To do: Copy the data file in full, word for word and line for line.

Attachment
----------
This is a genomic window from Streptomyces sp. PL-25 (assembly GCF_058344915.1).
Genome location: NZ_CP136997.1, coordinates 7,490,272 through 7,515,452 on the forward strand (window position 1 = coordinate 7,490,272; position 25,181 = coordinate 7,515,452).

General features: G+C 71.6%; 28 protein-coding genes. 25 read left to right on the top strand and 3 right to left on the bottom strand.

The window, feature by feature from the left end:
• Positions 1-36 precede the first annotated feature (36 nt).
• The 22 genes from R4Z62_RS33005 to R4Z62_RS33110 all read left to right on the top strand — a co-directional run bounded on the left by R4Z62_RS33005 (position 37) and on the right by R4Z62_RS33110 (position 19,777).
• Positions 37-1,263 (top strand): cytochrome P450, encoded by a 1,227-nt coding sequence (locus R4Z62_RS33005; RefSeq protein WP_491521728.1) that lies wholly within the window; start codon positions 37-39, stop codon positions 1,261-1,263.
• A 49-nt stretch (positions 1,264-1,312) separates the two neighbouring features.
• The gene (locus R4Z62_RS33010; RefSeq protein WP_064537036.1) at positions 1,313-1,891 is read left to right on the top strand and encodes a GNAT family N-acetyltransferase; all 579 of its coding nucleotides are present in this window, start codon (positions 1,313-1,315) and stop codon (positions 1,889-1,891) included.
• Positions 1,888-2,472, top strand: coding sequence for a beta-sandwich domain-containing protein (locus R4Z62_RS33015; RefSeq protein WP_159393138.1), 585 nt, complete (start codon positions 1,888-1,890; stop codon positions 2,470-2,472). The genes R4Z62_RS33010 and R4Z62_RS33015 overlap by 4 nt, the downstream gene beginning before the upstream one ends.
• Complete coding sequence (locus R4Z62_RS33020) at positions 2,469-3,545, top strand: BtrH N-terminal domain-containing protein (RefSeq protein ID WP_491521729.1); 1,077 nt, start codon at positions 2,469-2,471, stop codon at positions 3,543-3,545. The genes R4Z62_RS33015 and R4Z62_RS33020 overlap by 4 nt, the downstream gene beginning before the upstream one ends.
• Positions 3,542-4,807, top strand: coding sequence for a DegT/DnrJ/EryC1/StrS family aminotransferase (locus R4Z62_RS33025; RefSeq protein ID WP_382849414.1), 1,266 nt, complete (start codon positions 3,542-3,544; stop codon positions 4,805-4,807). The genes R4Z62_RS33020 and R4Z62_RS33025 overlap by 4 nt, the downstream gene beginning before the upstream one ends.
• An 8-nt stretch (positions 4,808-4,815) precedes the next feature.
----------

This is a genomic window from Streptomyces sp. PL-25 (assembly GCF_058344915.1).
Genome location: NZ_CP136997.1, coordinates 7,490,272 through 7,515,452 on the forward strand (window position 1 = coordinate 7,490,272; position 25,181 = coordinate 7,515,452).

General features: G+C 71.6%; 28 protein-coding genes. 25 read left to right on the top strand and 3 right to left on the bottom strand.

The window, feature by feature from the left end:
• Positions 1-36 precede the first annotated feature (36 nt).
• The 22 genes from R4Z62_RS33005 to R4Z62_RS33110 all read left to right on the top strand — a co-directional run bounded on the left by R4Z62_RS33005 (position 37) and on the right by R4Z62_RS33110 (position 19,777).
• Positions 37-1,263 (top strand): cytochrome P450, encoded by a 1,227-nt coding sequence (locus R4Z62_RS33005; RefSeq protein WP_491521728.1) that lies wholly within the window; start codon positions 37-39, stop codon positions 1,261-1,263.
• A 49-nt stretch (positions 1,264-1,312) separates the two neighbouring features.
• The gene (locus R4Z62_RS33010; RefSeq protein WP_064537036.1) at positions 1,313-1,891 is read left to right on the top strand and encodes a GNAT family N-acetyltransferase; all 579 of its coding nucleotides are present in this window, start codon (positions 1,313-1,315) and stop codon (positions 1,889-1,891) included.
• Positions 1,888-2,472, top strand: coding sequence for a beta-sandwich domain-containing protein (locus R4Z62_RS33015; RefSeq protein WP_159393138.1), 585 nt, complete (start codon positions 1,888-1,890; stop codon positions 2,470-2,472). The genes R4Z62_RS33010 and R4Z62_RS33015 overlap by 4 nt, the downstream gene beginning before the upstream one ends.
• Complete coding sequence (locus R4Z62_RS33020) at positions 2,469-3,545, top strand: BtrH N-terminal domain-containing protein (RefSeq protein ID WP_491521729.1); 1,077 nt, start codon at positions 2,469-2,471, stop codon at positions 3,543-3,545. The genes R4Z62_RS33015 and R4Z62_RS33020 overlap by 4 nt, the downstream gene beginning before the upstream one ends.
• Positions 3,542-4,807, top strand: coding sequence for a DegT/DnrJ/EryC1/StrS family aminotransferase (locus R4Z62_RS33025; RefSeq protein ID WP_382849414.1), 1,266 nt, complete (start codon positions 3,542-3,544; stop codon positions 4,805-4,807). The genes R4Z62_RS33020 and R4Z62_RS33025 overlap by 4 nt, the downstream gene beginning before the upstream one ends.
• An 8-nt stretch (positions 4,808-4,815) precedes the next feature.